The applicant organization will select the trainees to be supported by the research training program. It is the responsibility of the organization to establish the qualifications, consistent with applicable law, of the trainees before they are supported by the program. Funded programs may not use the race, ethnicity, or sex (including gender identity, sexual orientation, or transgender status) of a trainee or faculty candidate as an eligibility or selection criteria.

Trainees must be a citizen or a noncitizen national of the United States or have been lawfully admitted for permanent residence at the time of appointment. (A non-citizen national is a person who, although not a citizen of the U.S., owes permanent allegiance to the U.S. This is generally a person born in a land that is not a state, but that is under U.S. sovereignty, jurisdiction, or administration—for example, American Samoa.) An individual lawfully admitted for permanent residence must possess an alien registration receipt card (I-551) prior to appointment on the grant.

Individuals on temporary visas, those seeking asylum or refugees, or those supported through the Deferred Action for Childhood Arrivals (DACA) program are not eligible for support through NIH NRSA programs.

Trainees must be matriculating full-time in baccalaureate or graduate biomedical science degree programs at the applicant organization, as specified in the NOFOs.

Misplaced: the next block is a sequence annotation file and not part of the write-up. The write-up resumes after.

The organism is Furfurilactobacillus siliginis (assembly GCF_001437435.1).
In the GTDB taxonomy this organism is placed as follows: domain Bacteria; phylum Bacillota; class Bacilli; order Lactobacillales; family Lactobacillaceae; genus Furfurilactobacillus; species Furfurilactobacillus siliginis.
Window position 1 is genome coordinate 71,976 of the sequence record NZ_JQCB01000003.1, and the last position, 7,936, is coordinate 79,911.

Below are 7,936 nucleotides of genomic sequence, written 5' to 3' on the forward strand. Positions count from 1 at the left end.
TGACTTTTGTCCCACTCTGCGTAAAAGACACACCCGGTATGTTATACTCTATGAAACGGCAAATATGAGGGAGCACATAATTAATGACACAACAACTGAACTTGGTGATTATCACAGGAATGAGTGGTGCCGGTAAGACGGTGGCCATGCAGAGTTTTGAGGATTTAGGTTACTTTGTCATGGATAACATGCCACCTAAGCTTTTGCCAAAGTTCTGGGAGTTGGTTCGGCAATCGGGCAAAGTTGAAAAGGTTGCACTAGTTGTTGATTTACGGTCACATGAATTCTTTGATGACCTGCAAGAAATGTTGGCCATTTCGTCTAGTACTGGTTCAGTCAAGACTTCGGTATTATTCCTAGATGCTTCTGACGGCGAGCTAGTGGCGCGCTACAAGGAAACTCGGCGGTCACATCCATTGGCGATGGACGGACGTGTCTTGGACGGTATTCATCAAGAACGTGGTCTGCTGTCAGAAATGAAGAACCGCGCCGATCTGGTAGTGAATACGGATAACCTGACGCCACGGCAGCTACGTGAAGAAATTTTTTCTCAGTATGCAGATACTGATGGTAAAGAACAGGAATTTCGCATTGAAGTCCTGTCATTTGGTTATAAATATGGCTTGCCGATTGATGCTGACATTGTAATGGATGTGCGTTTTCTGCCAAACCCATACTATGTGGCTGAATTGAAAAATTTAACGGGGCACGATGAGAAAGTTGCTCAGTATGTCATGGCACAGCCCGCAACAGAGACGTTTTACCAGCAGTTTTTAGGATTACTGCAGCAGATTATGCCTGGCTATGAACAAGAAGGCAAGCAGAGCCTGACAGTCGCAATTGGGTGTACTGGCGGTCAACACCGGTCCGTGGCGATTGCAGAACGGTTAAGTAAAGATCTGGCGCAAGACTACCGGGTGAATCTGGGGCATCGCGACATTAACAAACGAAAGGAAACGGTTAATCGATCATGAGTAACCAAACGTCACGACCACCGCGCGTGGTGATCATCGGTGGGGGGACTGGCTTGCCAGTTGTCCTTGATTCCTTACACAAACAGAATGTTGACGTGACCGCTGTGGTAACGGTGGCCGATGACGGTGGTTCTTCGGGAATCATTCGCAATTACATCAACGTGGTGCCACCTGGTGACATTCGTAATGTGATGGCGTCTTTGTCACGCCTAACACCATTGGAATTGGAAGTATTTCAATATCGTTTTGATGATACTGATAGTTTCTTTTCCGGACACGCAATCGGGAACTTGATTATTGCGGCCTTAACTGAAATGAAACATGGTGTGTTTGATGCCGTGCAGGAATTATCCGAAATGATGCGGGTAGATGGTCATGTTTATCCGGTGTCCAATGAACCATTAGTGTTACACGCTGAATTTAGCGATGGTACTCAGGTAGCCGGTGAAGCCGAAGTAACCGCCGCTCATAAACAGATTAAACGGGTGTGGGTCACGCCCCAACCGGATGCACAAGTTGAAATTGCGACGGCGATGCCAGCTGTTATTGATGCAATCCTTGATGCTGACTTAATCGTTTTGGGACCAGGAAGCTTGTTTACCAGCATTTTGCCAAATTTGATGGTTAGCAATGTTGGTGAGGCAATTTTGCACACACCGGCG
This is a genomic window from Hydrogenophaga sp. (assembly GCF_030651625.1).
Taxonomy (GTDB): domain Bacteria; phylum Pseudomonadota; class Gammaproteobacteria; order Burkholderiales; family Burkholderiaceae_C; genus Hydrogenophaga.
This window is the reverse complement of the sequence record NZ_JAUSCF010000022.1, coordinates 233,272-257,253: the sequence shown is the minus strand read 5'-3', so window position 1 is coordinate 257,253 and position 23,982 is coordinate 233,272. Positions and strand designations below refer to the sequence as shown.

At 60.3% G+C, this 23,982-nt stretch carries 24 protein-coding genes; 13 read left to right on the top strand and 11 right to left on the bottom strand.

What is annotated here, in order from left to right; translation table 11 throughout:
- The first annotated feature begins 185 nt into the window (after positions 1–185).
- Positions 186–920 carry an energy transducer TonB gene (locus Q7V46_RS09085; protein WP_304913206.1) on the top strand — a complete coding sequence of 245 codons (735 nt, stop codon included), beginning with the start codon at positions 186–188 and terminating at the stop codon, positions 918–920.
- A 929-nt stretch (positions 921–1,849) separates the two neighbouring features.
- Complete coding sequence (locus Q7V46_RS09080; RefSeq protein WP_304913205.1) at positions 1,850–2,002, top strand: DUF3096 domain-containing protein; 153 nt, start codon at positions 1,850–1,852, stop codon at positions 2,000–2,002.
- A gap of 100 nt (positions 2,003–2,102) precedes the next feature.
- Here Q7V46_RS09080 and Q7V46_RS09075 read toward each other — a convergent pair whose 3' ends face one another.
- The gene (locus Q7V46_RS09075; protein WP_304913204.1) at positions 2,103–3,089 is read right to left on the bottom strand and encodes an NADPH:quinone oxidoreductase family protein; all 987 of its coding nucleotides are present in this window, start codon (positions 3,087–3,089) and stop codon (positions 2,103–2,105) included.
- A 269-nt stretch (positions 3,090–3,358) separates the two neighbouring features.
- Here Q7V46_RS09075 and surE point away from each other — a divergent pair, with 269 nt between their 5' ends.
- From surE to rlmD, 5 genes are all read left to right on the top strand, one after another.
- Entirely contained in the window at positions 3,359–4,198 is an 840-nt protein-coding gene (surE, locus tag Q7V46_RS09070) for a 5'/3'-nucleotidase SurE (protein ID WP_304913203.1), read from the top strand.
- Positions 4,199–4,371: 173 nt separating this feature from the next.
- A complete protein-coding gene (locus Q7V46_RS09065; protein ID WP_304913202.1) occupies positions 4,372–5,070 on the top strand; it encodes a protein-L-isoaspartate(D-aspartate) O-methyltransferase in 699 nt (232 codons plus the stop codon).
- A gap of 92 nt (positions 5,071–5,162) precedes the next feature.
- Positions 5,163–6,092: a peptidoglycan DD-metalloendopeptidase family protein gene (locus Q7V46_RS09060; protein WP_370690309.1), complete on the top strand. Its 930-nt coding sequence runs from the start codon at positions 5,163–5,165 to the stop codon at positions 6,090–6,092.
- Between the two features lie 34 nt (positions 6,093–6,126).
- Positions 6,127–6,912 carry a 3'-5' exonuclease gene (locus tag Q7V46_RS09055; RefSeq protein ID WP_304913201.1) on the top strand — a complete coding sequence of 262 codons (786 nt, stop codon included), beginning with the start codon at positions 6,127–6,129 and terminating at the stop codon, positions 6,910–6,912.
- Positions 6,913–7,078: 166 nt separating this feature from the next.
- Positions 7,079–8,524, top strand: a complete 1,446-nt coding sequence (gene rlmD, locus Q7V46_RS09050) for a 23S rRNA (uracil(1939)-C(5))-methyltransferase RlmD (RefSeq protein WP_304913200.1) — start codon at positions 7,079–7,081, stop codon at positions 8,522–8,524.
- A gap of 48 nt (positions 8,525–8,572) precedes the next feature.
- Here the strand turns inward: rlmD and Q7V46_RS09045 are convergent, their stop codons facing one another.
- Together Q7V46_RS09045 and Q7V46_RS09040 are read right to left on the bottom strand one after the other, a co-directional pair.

Additional details on citizenship, training period, and aggregate duration of support are available in the NIH Grants Policy Statement.

No. Consistent with existing NIGMS practices and applicable law funded programs may not use the race, ethnicity, or sex (including gender identity, sexual orientation, or transgender status) of a trainee or faculty candidate as an eligibility or selection criteria.

The Notice of NIH's Interest in Diversity provides examples of groups for which there are data to demonstrate underrepresentation and is not intended to establish program eligibility. While targeted recruitment and outreach activities to diversify the program applicant pool are permissible, limiting eligibility based on characteristics such as race, ethnicity, or sex is not.

There are many permissible activities to promote broad participation in the biomedical research workforce, and to encourage the participation of individuals from underrepresented groups. For example:

  • Outreach activities to foster awareness of research training opportunities for potential trainees from all backgrounds.
  • Targeted recruitment activities to diversify program applicant pools.
  • Program admissions processes that consider factors beyond grade point average and standardized test scores — such as how a trainee candidate's lived experiences and perspectives further their commitment to program goals and a biomedical research career.